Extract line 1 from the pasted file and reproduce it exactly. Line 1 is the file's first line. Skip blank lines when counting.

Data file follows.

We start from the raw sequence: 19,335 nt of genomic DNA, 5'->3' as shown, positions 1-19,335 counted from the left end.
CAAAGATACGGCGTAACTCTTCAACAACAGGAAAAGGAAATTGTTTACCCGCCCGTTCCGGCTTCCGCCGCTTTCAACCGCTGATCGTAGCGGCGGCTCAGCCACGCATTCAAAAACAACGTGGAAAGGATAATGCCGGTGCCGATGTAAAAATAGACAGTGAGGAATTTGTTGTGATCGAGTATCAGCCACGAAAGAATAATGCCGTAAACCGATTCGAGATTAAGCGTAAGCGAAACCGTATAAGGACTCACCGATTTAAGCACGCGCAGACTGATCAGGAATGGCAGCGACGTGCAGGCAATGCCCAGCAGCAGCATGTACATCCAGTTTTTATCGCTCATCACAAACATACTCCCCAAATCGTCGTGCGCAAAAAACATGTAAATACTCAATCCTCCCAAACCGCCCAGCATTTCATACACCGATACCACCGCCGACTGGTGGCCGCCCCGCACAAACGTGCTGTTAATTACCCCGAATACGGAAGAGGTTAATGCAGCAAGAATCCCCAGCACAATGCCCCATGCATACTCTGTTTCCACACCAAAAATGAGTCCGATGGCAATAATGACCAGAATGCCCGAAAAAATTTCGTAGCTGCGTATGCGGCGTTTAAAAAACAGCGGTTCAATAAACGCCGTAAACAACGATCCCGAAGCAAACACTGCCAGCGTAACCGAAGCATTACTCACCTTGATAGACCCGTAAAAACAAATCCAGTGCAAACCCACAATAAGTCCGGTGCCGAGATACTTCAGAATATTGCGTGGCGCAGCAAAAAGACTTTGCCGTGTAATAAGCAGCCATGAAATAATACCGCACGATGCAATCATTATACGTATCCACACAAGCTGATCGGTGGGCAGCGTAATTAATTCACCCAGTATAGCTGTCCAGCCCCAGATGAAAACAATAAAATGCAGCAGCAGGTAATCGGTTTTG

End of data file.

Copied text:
We start from the raw sequence: 19,335 nt of genomic DNA, 5'->3' as shown, positions 1-19,335 counted from the left end.